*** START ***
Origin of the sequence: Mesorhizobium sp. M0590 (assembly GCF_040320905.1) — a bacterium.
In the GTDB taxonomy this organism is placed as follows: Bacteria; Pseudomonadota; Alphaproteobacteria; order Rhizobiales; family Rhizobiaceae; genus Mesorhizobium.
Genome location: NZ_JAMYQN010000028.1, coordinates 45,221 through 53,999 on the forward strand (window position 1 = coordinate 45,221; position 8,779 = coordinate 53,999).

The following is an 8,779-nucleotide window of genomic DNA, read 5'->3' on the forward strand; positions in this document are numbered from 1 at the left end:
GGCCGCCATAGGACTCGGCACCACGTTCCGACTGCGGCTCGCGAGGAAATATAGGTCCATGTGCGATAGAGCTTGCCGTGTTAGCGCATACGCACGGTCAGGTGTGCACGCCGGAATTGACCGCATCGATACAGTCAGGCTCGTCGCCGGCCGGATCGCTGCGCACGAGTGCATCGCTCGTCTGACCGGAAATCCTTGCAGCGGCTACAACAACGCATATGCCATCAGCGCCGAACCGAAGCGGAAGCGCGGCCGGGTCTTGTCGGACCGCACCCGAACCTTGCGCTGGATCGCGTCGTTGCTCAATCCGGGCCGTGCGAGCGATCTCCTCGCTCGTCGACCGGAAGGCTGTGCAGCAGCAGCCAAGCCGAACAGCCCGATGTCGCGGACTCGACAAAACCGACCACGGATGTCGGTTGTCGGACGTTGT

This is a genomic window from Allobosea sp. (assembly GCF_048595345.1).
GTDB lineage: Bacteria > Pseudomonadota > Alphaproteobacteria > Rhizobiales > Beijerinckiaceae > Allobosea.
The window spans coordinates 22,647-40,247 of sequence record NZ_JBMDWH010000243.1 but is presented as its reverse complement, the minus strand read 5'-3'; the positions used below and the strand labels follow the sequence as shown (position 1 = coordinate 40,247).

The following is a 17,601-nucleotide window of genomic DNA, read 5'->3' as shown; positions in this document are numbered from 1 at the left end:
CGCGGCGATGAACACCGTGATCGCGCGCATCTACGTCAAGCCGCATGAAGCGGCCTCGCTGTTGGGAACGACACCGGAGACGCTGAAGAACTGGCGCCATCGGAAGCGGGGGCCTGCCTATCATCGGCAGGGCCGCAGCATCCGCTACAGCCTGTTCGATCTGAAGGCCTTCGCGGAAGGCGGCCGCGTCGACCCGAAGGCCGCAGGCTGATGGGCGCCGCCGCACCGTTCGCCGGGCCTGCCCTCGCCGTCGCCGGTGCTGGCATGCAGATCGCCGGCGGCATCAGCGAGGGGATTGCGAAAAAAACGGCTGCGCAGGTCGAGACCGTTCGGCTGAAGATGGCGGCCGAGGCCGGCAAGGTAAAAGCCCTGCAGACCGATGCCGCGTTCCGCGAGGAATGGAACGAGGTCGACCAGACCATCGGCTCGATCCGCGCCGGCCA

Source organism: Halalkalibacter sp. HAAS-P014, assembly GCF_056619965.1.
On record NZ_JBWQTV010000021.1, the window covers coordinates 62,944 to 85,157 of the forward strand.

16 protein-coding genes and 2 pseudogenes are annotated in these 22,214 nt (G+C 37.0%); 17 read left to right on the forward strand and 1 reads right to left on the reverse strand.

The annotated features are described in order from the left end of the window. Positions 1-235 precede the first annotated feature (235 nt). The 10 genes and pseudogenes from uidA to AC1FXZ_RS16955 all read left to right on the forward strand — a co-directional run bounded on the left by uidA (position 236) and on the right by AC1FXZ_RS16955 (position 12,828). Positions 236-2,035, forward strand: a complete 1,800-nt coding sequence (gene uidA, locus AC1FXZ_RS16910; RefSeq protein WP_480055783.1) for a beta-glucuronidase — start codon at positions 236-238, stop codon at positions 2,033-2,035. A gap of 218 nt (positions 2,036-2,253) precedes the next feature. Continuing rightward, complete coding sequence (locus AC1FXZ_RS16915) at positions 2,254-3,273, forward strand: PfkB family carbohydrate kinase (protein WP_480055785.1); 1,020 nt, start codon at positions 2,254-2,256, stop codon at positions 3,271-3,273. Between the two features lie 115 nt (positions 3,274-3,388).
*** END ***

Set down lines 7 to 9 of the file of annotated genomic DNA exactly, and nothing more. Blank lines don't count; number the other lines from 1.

GTDB lineage: Bacteria > Pseudomonadota > Alphaproteobacteria > Rhizobiales > Beijerinckiaceae > Allobosea.
The window spans coordinates 22,647-40,247 of sequence record NZ_JBMDWH010000243.1 but is presented as its reverse complement, the minus strand read 5'-3'; the positions used below and the strand labels follow the sequence as shown (position 1 = coordinate 40,247).

The following is a 17,601-nucleotide window of genomic DNA, read 5'->3' as shown; positions in this document are numbered from 1 at the left end: